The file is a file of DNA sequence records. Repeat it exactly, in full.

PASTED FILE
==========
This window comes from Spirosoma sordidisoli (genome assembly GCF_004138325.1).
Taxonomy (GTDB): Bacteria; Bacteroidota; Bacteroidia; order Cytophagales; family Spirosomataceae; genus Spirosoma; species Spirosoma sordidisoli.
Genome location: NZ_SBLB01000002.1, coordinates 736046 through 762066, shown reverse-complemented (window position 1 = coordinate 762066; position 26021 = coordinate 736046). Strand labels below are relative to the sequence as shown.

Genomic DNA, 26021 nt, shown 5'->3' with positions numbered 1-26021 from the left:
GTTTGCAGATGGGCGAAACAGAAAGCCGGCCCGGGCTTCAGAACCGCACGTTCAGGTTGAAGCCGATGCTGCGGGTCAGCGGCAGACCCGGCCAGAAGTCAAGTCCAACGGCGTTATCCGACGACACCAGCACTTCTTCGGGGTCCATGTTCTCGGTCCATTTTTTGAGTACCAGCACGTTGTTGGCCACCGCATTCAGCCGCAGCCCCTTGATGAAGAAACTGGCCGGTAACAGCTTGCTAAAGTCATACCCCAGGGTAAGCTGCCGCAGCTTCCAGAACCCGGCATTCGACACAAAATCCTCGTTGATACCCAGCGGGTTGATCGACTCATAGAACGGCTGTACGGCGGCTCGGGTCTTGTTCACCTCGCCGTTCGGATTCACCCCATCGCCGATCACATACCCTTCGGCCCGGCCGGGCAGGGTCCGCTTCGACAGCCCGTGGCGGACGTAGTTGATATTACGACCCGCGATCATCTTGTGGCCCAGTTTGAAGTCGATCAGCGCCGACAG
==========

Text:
This window comes from Spirosoma sordidisoli (genome assembly GCF_004138325.1).
Taxonomy (GTDB): Bacteria; Bacteroidota; Bacteroidia; order Cytophagales; family Spirosomataceae; genus Spirosoma; species Spirosoma sordidisoli.
Genome location: NZ_SBLB01000002.1, coordinates 736046 through 762066, shown reverse-complemented (window position 1 = coordinate 762066; position 26021 = coordinate 736046). Strand labels below are relative to the sequence as shown.

Genomic DNA, 26021 nt, shown 5'->3' with positions numbered 1-26021 from the left:
GTTTGCAGATGGGCGAAACAGAAAGCCGGCCCGGGCTTCAGAACCGCACGTTCAGGTTGAAGCCGATGCTGCGGGTCAGCGGCAGACCCGGCCAGAAGTCAAGTCCAACGGCGTTATCCGACGACACCAGCACTTCTTCGGGGTCCATGTTCTCGGTCCATTTTTTGAGTACCAGCACGTTGTTGGCCACCGCATTCAGCCGCAGCCCCTTGATGAAGAAACTGGCCGGTAACAGCTTGCTAAAGTCATACCCCAGGGTAAGCTGCCGCAGCTTCCAGAACCCGGCATTCGACACAAAATCCTCGTTGATACCCAGCGGGTTGATCGACTCATAGAACGGCTGTACGGCGGCTCGGGTCTTGTTCACCTCGCCGTTCGGATTCACCCCATCGCCGATCACATACCCTTCGGCCCGGCCGGGCAGGGTCCGCTTCGACAGCCCGTGGCGGACGTAGTTGATATTACGACCCGCGATCATCTTGTGGCCCAGTTTGAAGTCGATCAGCGCCGACAG